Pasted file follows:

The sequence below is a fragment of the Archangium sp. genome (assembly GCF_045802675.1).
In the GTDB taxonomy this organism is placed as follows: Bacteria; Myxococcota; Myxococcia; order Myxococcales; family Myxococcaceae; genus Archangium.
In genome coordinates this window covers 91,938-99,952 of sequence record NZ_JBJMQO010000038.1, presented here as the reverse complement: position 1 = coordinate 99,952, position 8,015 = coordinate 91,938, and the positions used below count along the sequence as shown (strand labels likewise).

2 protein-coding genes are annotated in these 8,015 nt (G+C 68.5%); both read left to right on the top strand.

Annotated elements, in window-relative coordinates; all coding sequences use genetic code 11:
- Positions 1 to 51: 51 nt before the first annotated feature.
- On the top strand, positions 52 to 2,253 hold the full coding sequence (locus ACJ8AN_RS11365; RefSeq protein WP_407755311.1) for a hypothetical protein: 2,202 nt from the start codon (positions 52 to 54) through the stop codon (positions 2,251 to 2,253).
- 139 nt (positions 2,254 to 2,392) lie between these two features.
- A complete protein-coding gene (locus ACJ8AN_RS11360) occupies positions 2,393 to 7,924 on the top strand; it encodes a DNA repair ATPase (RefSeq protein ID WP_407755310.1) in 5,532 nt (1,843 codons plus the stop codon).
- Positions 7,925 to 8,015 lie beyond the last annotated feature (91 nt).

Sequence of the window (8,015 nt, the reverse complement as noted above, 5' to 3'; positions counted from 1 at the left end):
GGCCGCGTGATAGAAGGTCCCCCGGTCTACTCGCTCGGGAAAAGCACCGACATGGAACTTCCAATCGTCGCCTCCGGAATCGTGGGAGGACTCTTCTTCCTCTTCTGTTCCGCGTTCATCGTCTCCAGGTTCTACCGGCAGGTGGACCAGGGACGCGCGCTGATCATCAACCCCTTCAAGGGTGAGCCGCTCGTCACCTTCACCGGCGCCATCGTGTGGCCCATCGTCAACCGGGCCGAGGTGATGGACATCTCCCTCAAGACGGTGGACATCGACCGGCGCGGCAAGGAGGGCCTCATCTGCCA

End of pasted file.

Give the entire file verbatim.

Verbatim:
The sequence below is a fragment of the Archangium sp. genome (assembly GCF_045802675.1).
In the GTDB taxonomy this organism is placed as follows: Bacteria; Myxococcota; Myxococcia; order Myxococcales; family Myxococcaceae; genus Archangium.
In genome coordinates this window covers 91,938-99,952 of sequence record NZ_JBJMQO010000038.1, presented here as the reverse complement: position 1 = coordinate 99,952, position 8,015 = coordinate 91,938, and the positions used below count along the sequence as shown (strand labels likewise).

2 protein-coding genes are annotated in these 8,015 nt (G+C 68.5%); both read left to right on the top strand.

Annotated elements, in window-relative coordinates; all coding sequences use genetic code 11:
- Positions 1 to 51: 51 nt before the first annotated feature.
- On the top strand, positions 52 to 2,253 hold the full coding sequence (locus ACJ8AN_RS11365; RefSeq protein WP_407755311.1) for a hypothetical protein: 2,202 nt from the start codon (positions 52 to 54) through the stop codon (positions 2,251 to 2,253).
- 139 nt (positions 2,254 to 2,392) lie between these two features.
- A complete protein-coding gene (locus ACJ8AN_RS11360) occupies positions 2,393 to 7,924 on the top strand; it encodes a DNA repair ATPase (RefSeq protein ID WP_407755310.1) in 5,532 nt (1,843 codons plus the stop codon).
- Positions 7,925 to 8,015 lie beyond the last annotated feature (91 nt).

Sequence of the window (8,015 nt, the reverse complement as noted above, 5' to 3'; positions counted from 1 at the left end):
GGCCGCGTGATAGAAGGTCCCCCGGTCTACTCGCTCGGGAAAAGCACCGACATGGAACTTCCAATCGTCGCCTCCGGAATCGTGGGAGGACTCTTCTTCCTCTTCTGTTCCGCGTTCATCGTCTCCAGGTTCTACCGGCAGGTGGACCAGGGACGCGCGCTGATCATCAACCCCTTCAAGGGTGAGCCGCTCGTCACCTTCACCGGCGCCATCGTGTGGCCCATCGTCAACCGGGCCGAGGTGATGGACATCTCCCTCAAGACGGTGGACATCGACCGGCGCGGCAAGGAGGGCCTCATCTGCCA